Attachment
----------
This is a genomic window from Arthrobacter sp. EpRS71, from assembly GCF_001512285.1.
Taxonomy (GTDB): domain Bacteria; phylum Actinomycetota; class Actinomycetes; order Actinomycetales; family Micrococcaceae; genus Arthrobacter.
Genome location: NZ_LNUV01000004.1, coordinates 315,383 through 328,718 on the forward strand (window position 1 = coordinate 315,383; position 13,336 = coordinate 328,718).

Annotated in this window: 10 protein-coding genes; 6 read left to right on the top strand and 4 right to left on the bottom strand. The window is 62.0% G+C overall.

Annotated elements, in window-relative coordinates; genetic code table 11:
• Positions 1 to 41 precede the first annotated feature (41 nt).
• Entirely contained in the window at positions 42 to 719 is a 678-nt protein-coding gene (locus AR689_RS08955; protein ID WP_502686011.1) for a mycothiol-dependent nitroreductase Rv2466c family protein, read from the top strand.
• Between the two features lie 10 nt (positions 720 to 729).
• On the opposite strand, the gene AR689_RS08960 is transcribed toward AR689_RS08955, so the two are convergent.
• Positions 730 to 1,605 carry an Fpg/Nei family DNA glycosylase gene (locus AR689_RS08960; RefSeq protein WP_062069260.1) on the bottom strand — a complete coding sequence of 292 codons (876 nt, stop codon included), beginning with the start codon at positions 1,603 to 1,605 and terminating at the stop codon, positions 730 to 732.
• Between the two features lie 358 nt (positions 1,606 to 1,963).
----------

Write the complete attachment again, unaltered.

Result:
This is a genomic window from Arthrobacter sp. EpRS71, from assembly GCF_001512285.1.
Taxonomy (GTDB): domain Bacteria; phylum Actinomycetota; class Actinomycetes; order Actinomycetales; family Micrococcaceae; genus Arthrobacter.
Genome location: NZ_LNUV01000004.1, coordinates 315,383 through 328,718 on the forward strand (window position 1 = coordinate 315,383; position 13,336 = coordinate 328,718).

Annotated in this window: 10 protein-coding genes; 6 read left to right on the top strand and 4 right to left on the bottom strand. The window is 62.0% G+C overall.

Annotated elements, in window-relative coordinates; genetic code table 11:
• Positions 1 to 41 precede the first annotated feature (41 nt).
• Entirely contained in the window at positions 42 to 719 is a 678-nt protein-coding gene (locus AR689_RS08955; protein ID WP_502686011.1) for a mycothiol-dependent nitroreductase Rv2466c family protein, read from the top strand.
• Between the two features lie 10 nt (positions 720 to 729).
• On the opposite strand, the gene AR689_RS08960 is transcribed toward AR689_RS08955, so the two are convergent.
• Positions 730 to 1,605 carry an Fpg/Nei family DNA glycosylase gene (locus AR689_RS08960; RefSeq protein WP_062069260.1) on the bottom strand — a complete coding sequence of 292 codons (876 nt, stop codon included), beginning with the start codon at positions 1,603 to 1,605 and terminating at the stop codon, positions 730 to 732.
• Between the two features lie 358 nt (positions 1,606 to 1,963).